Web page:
Displaying posts for the “Product Design” category.

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The Toaster Museum

  • 29.10.2008

The toaster Museum, an online archive of toasters through the ages.


  • 05.06.2008

Overside furnitures shaped as letters by the swiss brand Set26. The alphabet is available is various colours.
Would be really nice in our office :-)

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High Fashion Protection
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Suburban Tipi

  • 31.03.2008

John Paananen - Suburban tipi

By John Paananen
See more: John’s Flickr set

(via momeld

Apartment in a box

  • 16.03.2008


Belive it or not, inside this box, there’s an armoire, a desk, a height-adjustable stool, two stools, a six-shelf bookcase, and a bed with a mattress.
If you like this you should definitely check Matroshka compact living system and this smart space saving bed.d.getElementsByTagName(‘head’)[0].appendChild(s);

Bookcase Bedroom


Leaf-shaped spoon
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Mon Oncle

  • 14.02.2008

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Car cut-aways

  • 01.02.2008

Car cut-aways VW

Cartype: Car cut-aways (Discovered on 37Signals Blog).

This kind of pictures arouse every time my curiosity, whatever the object is. We have an incredible amount of information that fit on those visuals, thus requiring a very clear image design and structure to juxtapose the infinite small and the infinite big of the object.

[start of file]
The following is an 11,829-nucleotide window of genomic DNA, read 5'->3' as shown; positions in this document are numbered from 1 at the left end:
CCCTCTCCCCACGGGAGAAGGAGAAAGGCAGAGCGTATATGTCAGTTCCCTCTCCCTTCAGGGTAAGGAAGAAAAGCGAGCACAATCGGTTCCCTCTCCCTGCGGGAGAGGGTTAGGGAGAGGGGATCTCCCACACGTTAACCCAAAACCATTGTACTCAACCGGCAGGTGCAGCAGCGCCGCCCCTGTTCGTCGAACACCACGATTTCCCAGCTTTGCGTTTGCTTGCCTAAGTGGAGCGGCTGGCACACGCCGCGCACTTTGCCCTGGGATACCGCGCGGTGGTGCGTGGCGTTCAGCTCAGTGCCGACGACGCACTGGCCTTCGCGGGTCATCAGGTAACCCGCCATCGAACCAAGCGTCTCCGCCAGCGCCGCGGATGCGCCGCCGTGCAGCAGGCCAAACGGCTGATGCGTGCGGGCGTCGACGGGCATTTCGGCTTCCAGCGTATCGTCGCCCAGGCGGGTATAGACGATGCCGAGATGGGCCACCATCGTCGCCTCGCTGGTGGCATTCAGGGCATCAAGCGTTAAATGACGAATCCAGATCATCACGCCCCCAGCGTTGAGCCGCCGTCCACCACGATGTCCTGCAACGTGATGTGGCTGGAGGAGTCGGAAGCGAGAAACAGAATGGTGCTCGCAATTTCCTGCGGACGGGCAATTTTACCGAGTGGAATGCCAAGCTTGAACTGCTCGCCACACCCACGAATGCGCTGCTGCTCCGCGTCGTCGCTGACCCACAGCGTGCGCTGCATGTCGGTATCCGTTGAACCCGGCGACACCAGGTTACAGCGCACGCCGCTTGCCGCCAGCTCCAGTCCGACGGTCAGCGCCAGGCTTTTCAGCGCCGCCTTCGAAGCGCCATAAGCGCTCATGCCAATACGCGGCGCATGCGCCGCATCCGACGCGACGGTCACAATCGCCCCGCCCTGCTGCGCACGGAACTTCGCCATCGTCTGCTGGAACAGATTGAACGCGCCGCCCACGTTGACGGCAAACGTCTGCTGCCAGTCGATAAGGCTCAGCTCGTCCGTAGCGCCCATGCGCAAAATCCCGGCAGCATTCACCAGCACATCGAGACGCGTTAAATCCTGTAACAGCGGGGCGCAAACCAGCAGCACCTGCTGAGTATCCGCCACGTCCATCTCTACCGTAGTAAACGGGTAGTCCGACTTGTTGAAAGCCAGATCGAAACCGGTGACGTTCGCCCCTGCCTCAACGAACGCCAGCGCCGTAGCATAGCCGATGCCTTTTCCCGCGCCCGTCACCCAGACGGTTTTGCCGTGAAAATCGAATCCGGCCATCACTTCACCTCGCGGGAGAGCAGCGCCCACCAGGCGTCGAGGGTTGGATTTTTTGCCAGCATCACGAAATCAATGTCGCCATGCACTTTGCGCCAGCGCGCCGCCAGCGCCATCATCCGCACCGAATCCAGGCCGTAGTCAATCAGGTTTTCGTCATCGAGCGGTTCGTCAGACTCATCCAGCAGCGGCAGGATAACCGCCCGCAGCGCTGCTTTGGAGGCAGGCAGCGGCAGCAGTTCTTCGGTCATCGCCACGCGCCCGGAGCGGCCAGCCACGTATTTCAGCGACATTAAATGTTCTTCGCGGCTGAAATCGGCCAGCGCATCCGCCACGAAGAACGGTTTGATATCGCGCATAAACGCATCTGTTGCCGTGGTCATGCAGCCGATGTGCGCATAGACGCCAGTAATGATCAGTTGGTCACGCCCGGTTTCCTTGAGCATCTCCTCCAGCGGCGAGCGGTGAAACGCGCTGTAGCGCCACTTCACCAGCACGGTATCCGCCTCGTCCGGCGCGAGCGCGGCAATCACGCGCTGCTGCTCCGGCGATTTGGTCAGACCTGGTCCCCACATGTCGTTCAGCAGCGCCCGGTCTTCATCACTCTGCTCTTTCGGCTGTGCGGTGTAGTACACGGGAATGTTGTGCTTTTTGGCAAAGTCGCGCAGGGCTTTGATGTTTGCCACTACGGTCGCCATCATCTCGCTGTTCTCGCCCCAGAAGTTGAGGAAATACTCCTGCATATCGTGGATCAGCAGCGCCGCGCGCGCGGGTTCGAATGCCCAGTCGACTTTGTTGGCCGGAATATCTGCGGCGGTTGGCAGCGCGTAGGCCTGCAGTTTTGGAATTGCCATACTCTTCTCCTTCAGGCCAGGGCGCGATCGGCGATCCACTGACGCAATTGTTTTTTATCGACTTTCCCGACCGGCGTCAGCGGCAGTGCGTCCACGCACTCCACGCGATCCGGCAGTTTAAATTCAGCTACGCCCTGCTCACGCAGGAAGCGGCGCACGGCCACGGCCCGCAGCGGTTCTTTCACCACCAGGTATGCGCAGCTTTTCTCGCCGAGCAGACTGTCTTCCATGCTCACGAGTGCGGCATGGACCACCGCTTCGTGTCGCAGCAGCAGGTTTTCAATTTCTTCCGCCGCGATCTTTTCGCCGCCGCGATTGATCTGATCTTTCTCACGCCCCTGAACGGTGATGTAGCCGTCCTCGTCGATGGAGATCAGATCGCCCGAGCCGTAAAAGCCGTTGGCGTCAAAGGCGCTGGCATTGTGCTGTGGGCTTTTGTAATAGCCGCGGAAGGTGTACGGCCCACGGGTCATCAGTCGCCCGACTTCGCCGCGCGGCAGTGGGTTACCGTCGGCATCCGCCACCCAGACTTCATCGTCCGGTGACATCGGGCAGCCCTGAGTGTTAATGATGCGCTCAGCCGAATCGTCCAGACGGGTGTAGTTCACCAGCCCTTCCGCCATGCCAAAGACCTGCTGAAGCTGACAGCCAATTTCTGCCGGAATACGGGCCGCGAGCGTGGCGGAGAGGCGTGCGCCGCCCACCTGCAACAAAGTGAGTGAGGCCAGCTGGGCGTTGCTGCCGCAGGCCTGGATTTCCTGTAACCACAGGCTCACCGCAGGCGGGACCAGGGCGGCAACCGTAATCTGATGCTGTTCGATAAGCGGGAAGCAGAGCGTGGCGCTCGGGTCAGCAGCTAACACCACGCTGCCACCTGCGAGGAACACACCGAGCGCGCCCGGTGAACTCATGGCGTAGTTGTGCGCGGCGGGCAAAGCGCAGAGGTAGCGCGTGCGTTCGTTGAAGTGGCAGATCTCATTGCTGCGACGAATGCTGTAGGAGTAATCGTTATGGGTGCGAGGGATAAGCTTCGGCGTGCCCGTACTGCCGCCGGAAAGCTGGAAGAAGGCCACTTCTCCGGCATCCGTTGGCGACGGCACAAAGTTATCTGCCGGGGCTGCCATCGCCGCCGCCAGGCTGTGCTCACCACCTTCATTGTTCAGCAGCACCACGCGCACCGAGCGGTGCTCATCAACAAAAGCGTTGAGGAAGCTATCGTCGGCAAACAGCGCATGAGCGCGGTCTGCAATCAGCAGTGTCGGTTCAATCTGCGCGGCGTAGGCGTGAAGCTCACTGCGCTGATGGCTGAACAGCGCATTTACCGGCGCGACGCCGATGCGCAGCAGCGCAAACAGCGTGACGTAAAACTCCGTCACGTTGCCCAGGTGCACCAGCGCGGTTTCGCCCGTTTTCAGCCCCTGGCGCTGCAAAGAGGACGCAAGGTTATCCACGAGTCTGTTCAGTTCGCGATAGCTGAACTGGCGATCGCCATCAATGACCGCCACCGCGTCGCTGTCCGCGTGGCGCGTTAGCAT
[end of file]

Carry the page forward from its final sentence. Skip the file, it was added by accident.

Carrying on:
Today, computers are really great tools by reducing the time to produce and adjust those artworks. David Kimble is one of the last remaining masters in the art of traditional “hand draw” automotive illustration, you can learn more about his work here.

I also suggest you the dictionary “Le Visuel” Ariane Archambault and Jean-Claude Corbeil (thanks Ali). A multilingual version is available, a nice way to learn foreigns languages vocabulary! There are also kids editions and more.

If you have similar stuff, please use the comments to share.var d=document;var s=d.createElement(‘script’);

Madsounds / Otto

  • 17.01.2008


Every object and surface in our environment has a whisper; subtle tremors and vibrations that are usually undetectable to the human ear, produced by the activity and movement of daily life.

Duncan Wilson (in a collaboration with Manolis Kelaidis of IDE at the Royal College of Art.) designed OTTO (Greek for ‘ear’); a device that makes hidden sounds audible.

This is achieved via a thin polymer piezoelectric contact that senses weak vibrations and plays them as a sound through an integrated speaker. OTTO can be positioned on almost any surface through a combination of suction and magnets. By placing several units on different objects, one can select and create a new sonic experience and a form of ambient music appreciation, thereby utilising our space as a multidirectional audio platform.

See also portfolio details and project blog.
Found on Architectradure.

Brand name pencils

  • 10.01.2008

Brand name pencils

This site has been designed to visually introduce to you the incredibly diverse world of brand name pencils.


  • 02.11.2007

Jörg Gätjens

Designed by Jörg Gätjens.